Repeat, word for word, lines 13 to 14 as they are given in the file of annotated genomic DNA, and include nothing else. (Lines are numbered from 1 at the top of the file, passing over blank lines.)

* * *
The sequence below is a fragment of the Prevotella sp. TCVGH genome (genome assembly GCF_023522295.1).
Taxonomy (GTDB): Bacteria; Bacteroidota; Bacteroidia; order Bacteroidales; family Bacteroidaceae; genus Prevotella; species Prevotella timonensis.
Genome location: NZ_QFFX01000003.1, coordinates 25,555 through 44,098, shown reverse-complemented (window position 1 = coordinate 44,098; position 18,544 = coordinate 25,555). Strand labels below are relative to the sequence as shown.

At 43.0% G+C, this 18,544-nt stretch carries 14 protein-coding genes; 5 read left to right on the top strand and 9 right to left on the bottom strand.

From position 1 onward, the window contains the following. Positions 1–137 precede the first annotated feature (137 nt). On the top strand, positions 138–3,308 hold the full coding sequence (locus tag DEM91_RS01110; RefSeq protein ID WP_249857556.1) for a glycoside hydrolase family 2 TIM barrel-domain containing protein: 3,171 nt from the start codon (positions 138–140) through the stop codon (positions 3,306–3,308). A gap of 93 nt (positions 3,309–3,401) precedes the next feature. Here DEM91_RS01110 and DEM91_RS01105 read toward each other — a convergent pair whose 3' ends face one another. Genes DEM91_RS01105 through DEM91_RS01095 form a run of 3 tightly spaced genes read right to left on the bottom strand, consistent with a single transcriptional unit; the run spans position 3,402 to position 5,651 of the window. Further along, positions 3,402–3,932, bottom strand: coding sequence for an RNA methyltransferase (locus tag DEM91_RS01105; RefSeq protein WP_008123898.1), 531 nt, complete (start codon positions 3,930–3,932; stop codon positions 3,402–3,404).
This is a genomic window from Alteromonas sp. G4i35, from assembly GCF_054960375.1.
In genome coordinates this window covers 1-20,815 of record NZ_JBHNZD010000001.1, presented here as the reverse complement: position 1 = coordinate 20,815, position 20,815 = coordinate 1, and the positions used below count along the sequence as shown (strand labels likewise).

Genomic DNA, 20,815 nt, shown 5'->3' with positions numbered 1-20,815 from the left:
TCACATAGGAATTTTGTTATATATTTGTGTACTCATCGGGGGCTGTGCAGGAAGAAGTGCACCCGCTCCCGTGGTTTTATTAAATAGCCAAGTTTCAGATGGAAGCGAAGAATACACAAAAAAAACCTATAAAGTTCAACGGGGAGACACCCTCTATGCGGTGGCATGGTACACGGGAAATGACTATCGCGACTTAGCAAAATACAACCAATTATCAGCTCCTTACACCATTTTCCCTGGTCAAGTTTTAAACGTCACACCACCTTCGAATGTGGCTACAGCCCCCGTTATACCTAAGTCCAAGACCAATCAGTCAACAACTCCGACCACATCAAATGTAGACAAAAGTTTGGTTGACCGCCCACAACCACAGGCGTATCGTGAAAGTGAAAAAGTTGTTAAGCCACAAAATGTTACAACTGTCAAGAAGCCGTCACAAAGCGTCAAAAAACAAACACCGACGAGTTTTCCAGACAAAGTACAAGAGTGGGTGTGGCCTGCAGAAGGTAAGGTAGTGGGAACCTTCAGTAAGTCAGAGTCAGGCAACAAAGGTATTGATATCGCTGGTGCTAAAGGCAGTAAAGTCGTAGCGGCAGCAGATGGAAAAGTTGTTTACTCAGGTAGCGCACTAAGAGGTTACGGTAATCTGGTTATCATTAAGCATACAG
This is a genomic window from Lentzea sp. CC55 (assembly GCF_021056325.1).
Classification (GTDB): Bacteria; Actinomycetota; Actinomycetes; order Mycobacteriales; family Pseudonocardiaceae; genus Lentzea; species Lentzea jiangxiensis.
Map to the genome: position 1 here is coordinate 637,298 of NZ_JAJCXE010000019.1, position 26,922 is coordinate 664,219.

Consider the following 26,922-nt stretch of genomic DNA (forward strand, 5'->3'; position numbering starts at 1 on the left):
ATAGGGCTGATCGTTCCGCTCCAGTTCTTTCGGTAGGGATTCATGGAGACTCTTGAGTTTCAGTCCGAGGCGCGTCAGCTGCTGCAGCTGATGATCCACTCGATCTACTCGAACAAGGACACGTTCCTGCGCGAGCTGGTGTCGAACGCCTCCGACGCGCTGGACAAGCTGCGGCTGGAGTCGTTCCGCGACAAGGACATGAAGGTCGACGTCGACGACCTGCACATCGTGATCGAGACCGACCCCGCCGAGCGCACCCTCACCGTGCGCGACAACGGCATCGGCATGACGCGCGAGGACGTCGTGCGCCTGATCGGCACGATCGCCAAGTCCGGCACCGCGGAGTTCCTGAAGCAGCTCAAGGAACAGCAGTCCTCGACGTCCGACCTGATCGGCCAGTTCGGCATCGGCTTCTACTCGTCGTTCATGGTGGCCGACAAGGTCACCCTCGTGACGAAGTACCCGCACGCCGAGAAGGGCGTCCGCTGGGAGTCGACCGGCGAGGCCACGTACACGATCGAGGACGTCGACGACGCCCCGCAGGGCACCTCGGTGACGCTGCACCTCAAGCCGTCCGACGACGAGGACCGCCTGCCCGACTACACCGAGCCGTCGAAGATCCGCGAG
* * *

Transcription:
Consider the following 26,922-nt stretch of genomic DNA (forward strand, 5'->3'; position numbering starts at 1 on the left):
ATAGGGCTGATCGTTCCGCTCCAGTTCTTTCGGTAGGGATTCATGGAGACTCTTGAGTTTCAGTCCGAGGCGCGTCAGCTGCTGCAGCTGATGATCCACTCGATCTACTCGAACAAGGACACGTTCCTGCGCGAGCTGGTGTCGAACGCCTCCGACGCGCTGGACAAGCTGCGGCTGGAGTCGTTCCGCGACAAGGACATGAAGGTCGACGTCGACGACCTGCACATCGTGATCGAGACCGACCCCGCCGAGCGCACCCTCACCGTGCGCGACAACGGCATCGGCATGACGCGCGAGGACGTCGTGCGCCTGATCGGCACGATCGCCAAGTCCGGCACCGCGGAGTTCCTGAAGCAGCTCAAGGAACAGCAGTCCTCGACGTCCGACCTGATCGGCCAGTTCGGCATCGGCTTCTACTCGTCGTTCATGGTGGCCGACAAGGTCACCCTCGTGACGAAGTACCCGCACGCCGAGAAGGGCGTCCGCTGGGAGTCGACCGGCGAGGCCACGTACACGATCGAGGACGTCGACGACGCCCCGCAGGGCACCTCGGTGACGCTGCACCTCAAGCCGTCCGACGACGAGGACCGCCTGCCCGACTACACCGAGCCGTCGAAGATCCGCGAG